Henry Hope Reed, who passed away last year, spoke to an audience a decade ago about the architecture of the U.S. Capitol at the National Building Museum in 2004, just before the publication of his excellent book on that building. He is here introduced by Nir Buras, a Washington architect and planner who was then the director of the Washington chapter of the Institute of Classical Architecture – now the Institute of Classical Architecture & Art since its merger in 2002 with Classical America, which Henry founded in 1968.
Anyway, the late Henry Hope Reed is my greatest hero in the realm of architecture, and finding this video of classicism’s knight in shining armor (and modernism’s most vociferous detractor), after a pleasant conversation I had with Nir this evening, was a thrill. Despite his 89 years at the time, Henry as lecturer – courtesy of C-SPAN, the National Building Museum and the ICAA – comes across as a vivacious advocate of classicism. Of course classicism embodies the good, the true and the beautiful in the design of our built environment. So please enjoy this visitation from this great and fondly remembered man.
About David Brussat
This blog was begun in 2009 as a feature of the Providence Journal, where I was on the editorial board and wrote a weekly column of architecture criticism for three decades. Architecture Here and There fights the style wars for classical architecture and against modern architecture, no holds barred.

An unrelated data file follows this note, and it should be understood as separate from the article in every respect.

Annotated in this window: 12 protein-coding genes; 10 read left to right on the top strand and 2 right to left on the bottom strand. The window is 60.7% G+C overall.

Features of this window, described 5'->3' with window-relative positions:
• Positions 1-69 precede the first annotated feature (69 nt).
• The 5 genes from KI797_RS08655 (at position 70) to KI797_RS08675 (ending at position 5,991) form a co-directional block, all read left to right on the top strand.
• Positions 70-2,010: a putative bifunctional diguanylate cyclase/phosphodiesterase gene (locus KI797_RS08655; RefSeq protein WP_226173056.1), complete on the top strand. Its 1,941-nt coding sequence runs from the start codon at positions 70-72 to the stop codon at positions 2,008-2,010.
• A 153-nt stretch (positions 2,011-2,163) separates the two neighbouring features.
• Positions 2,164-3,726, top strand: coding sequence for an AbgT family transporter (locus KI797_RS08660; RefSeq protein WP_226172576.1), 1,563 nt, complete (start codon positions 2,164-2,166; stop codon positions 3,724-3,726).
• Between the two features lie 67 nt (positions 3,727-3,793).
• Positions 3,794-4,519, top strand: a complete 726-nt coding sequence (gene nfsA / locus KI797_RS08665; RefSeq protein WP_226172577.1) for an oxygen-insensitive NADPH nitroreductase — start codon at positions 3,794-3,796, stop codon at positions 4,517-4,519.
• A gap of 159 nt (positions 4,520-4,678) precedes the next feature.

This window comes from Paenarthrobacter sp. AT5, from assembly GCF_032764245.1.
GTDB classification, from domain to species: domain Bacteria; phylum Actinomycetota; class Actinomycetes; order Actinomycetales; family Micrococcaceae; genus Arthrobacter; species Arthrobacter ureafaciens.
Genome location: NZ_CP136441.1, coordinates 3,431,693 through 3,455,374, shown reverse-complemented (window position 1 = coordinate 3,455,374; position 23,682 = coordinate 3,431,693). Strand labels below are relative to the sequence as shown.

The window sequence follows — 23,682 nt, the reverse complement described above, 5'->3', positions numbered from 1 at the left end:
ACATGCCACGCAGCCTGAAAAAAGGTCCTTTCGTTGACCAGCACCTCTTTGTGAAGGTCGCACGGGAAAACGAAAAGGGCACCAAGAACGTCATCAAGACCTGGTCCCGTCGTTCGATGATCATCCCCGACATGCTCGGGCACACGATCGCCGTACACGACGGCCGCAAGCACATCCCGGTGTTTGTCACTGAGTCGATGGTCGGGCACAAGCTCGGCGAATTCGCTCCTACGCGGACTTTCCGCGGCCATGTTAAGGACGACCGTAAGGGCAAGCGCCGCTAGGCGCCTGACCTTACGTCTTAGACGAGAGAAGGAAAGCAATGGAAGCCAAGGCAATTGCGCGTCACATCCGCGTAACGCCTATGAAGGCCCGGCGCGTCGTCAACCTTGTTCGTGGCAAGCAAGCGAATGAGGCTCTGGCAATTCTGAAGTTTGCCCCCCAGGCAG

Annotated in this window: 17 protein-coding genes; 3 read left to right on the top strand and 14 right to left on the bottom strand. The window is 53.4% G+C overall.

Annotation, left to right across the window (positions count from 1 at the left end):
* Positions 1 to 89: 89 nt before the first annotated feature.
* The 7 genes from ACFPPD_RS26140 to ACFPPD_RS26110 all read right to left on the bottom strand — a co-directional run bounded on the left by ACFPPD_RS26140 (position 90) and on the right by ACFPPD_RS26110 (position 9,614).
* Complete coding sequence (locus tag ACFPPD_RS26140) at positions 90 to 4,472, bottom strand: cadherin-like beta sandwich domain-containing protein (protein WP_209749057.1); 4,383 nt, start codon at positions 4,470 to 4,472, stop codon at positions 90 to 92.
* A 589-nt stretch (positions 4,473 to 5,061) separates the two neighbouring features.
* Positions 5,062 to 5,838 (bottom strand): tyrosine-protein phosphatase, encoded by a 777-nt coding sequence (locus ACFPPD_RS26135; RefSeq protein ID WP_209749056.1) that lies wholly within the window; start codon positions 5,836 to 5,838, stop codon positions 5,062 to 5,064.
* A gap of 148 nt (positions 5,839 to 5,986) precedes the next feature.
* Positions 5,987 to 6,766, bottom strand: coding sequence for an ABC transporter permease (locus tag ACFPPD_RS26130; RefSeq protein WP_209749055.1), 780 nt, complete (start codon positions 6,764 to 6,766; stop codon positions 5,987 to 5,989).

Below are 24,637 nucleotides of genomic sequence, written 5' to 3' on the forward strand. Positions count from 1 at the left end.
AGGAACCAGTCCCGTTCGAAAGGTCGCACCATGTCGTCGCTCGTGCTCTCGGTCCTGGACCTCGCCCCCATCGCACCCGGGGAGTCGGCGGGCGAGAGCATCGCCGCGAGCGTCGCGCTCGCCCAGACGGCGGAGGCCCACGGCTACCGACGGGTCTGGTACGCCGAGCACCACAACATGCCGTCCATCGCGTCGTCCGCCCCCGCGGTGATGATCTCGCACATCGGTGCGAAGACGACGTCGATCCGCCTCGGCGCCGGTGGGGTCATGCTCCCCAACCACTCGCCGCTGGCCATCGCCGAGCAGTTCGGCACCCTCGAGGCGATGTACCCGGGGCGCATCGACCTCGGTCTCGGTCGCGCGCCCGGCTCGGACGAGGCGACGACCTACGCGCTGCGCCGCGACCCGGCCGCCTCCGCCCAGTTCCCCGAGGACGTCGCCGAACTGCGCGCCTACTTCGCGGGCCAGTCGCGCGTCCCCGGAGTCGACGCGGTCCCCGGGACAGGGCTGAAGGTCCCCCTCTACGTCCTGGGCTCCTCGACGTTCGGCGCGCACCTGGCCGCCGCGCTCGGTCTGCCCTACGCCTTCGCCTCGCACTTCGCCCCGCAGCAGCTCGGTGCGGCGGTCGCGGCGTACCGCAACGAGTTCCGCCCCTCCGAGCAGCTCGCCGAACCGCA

History Press asked me to write and in August 2017 published my first book, "Lost Providence." I am now writing my second book.
My freelance writing on architecture and other topics addresses issues of design and culture locally and globally.
I am a member of the board of the New England chapter of the Institute of Classical Architecture & Art, which bestowed an Arthur Ross Award on me in 2002.
I work from Providence, R.I., where I live with my wife Victoria, my son Billy and our cat Gato.
If you would like to employ my writing and editing to improve your work, please email me at my consultancy, firstname.lastname@example.org, or call 401.351.0457.
Testimonial: "Your work is so wonderful - you now enter my mind and write what I
would have written."
- Nikos Salingaros, mathematician at the University of Texas, architectural theorist and author of many books.